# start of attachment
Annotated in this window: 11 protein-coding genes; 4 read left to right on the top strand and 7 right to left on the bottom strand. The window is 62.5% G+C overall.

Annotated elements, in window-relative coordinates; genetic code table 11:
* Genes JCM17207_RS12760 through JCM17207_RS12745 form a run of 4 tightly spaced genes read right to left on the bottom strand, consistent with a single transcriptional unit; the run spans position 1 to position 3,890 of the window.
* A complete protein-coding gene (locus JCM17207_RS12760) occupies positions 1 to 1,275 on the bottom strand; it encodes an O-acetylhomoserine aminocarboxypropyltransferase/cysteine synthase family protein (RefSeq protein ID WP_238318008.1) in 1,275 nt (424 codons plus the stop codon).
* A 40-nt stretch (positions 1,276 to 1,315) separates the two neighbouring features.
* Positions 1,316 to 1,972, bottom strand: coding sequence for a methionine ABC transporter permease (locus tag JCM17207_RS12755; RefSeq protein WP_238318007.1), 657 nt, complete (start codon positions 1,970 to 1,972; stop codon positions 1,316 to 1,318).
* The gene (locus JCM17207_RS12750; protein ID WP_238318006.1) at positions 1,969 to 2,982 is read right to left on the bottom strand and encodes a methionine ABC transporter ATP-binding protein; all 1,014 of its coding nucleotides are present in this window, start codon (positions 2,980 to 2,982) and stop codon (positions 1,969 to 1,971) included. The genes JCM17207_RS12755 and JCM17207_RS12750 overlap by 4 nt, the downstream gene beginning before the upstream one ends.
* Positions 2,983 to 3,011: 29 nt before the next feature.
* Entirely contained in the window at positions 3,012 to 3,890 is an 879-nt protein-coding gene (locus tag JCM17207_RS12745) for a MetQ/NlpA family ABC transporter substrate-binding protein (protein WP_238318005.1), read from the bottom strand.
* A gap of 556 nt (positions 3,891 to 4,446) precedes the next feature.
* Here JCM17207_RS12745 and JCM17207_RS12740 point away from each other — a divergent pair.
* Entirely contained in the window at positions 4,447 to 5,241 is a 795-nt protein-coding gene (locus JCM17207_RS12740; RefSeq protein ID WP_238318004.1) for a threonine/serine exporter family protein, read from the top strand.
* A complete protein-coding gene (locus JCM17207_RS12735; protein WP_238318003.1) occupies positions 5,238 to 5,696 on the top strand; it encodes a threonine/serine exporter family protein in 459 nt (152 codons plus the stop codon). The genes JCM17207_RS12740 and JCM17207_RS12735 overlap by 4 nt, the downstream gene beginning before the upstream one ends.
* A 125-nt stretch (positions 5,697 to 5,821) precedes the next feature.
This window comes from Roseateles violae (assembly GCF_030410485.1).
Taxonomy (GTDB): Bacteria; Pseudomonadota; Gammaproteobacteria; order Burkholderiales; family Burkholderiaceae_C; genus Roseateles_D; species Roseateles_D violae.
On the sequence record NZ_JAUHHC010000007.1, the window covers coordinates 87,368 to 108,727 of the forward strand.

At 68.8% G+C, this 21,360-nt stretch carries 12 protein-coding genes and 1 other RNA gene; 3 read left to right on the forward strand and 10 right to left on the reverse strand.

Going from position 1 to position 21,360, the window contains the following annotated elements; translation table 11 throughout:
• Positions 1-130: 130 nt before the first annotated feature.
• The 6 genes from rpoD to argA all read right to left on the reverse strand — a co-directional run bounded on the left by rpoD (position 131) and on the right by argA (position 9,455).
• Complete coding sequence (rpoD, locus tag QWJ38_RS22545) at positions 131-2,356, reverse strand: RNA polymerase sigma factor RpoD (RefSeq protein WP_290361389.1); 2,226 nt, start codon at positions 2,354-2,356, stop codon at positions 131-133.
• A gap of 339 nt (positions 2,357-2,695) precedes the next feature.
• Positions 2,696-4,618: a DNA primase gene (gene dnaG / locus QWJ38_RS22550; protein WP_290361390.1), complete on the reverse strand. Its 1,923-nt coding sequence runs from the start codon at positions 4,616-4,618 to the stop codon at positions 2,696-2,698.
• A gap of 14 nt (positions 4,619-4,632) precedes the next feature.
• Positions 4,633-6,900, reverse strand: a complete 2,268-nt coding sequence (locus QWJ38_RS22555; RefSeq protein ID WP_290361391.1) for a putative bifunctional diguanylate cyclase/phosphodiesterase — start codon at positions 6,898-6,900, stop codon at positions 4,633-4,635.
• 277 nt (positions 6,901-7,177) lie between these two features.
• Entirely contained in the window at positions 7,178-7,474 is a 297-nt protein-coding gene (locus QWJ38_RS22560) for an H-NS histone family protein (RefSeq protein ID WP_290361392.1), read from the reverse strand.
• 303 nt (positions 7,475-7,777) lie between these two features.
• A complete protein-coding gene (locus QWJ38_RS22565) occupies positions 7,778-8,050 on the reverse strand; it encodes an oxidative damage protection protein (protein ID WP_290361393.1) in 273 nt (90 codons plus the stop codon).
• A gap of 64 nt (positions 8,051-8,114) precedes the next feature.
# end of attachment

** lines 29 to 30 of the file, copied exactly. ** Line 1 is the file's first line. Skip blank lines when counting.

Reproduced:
• 303 nt (positions 7,475-7,777) lie between these two features.
• A complete protein-coding gene (locus QWJ38_RS22565) occupies positions 7,778-8,050 on the reverse strand; it encodes an oxidative damage protection protein (protein ID WP_290361393.1) in 273 nt (90 codons plus the stop codon).